Presentation by Michael King and Jane Kovacs at the 2015 Deming in Education conference – Finding Joy In Learning: Applying Deming’s Theory to Schools.
The speakers work for Quality Learning Australasia (QLA). QLA’s website has quite a bit of useful information.
One of the tools they used in the presentation is a Lotus diagram which is used to help organize your thinking and learning.
Improvement and learning are flip sides of the same coin. You won’t get improvement without learning, and learning drives improvement… Theory is important.
This idea echoes what Ian Bradbury said in his 2012 presentation – Deming 101: Theory of Knowledge and the PDSA Improvement and Learning Cycle. To improve we need to have a theory on what will lead to improvement and then test that in practice (using the PDSA cycle). We learn from that experiment and most often should choose to iterate several times as we refine our learning. And then when we learn enough to be confident adopting these methods (and often adopting them more widely) is wise we do so (while continuing to evaluate if it works as expected as we adopt it as a standard practice).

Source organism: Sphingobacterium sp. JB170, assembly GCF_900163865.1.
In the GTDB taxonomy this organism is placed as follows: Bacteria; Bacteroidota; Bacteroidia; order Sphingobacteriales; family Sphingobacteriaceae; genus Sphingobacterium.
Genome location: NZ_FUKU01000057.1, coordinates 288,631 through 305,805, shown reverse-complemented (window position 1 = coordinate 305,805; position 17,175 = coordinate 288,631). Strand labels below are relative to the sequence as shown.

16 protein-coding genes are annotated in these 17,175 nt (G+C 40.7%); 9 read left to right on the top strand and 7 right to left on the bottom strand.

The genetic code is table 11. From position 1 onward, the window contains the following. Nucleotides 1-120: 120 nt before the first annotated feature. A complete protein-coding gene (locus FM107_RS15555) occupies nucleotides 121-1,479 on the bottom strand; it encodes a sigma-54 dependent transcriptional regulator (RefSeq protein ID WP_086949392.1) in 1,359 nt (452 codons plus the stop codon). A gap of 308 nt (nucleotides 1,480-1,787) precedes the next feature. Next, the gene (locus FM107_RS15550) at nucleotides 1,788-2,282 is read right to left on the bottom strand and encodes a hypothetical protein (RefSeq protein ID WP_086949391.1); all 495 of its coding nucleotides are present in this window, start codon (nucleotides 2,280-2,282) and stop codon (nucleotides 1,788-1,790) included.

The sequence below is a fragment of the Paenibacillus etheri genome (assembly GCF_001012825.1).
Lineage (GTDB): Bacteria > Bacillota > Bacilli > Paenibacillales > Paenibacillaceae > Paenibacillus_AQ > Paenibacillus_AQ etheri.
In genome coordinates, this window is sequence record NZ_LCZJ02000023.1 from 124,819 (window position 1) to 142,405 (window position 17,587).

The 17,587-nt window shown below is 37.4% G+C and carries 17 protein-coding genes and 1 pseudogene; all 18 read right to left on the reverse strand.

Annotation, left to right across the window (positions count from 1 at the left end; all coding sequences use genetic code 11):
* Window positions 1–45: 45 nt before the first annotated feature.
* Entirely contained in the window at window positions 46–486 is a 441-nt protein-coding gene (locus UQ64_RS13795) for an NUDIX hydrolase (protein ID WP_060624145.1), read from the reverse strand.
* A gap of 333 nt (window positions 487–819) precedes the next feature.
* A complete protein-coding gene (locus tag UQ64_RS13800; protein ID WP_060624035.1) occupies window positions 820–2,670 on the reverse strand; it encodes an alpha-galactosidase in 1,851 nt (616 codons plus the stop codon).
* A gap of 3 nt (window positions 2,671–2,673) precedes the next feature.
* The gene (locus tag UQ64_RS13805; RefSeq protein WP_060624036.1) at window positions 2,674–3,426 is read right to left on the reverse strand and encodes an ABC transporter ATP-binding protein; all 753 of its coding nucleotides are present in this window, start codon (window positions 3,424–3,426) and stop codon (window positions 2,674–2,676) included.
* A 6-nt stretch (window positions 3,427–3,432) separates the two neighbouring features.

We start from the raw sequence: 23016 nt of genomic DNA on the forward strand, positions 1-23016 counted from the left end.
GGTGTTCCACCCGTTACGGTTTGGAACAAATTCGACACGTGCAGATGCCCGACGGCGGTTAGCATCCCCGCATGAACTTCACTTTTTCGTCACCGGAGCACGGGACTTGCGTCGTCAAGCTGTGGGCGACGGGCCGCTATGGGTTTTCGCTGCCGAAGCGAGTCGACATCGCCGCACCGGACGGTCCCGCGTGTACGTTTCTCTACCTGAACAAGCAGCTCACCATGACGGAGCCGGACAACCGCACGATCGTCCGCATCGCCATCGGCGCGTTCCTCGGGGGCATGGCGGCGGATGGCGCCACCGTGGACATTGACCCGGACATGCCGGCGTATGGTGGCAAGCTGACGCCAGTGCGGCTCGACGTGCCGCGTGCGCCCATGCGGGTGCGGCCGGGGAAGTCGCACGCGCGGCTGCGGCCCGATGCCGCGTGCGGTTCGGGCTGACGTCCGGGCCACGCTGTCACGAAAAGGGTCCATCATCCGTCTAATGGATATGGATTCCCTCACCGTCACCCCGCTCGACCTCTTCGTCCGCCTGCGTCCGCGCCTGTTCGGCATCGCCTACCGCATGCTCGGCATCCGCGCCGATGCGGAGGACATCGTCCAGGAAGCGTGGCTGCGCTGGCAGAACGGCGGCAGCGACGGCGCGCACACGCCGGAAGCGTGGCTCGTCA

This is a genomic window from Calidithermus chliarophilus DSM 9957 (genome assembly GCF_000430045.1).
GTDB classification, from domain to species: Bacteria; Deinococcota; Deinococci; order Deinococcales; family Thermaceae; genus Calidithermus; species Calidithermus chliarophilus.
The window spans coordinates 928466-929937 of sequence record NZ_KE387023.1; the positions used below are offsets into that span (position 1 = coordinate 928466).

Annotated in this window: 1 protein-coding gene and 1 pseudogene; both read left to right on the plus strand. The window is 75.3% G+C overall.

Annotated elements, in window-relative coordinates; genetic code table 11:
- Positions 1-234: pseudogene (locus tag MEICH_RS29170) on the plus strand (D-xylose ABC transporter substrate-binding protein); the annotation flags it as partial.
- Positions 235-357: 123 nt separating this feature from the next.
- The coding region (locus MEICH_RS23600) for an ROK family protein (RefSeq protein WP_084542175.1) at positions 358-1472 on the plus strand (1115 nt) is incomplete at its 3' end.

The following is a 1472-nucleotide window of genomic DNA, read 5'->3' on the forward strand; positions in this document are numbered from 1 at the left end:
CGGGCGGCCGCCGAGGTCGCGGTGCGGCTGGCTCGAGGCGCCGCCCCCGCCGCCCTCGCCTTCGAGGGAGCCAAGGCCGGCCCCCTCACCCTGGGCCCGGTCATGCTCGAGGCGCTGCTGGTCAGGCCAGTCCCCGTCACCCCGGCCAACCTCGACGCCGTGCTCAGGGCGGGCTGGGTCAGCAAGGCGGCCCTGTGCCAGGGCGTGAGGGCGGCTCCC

If you are a bit confused by the 1st year student’s “PDSA” you would be correct in thinking it isn’t a PDSA cycle. His description was really about using a checklist to avoid common mistakes. PDSA is experimenting with changes to improve a process A checklist is a very useful strategy that can be used to make sure you check something (like the student’s writing sample) to verify certain standards are met (or that the proper steps in a process are taken). The high school students did really do projects using the PDSA cycle.
The aim of using the PDSA cycle is to learn about a process in order to improve and involves experimenting with changes to learn and determine if the changes are an improvement. As I have mentioned (on this blog and my Curious Cat Management Improvement blog) many times those most successful using the PDSA cycle iterate through the cycle rapidly numerous times for any improvement effort. This rapid iteration is often a challenge for organizations when they are getting started using the PDSA cycle.
They also discuss a tool that I believe is extremely valuable and that I wrote about here before: A Powerful Tool: The Capacity Matrix.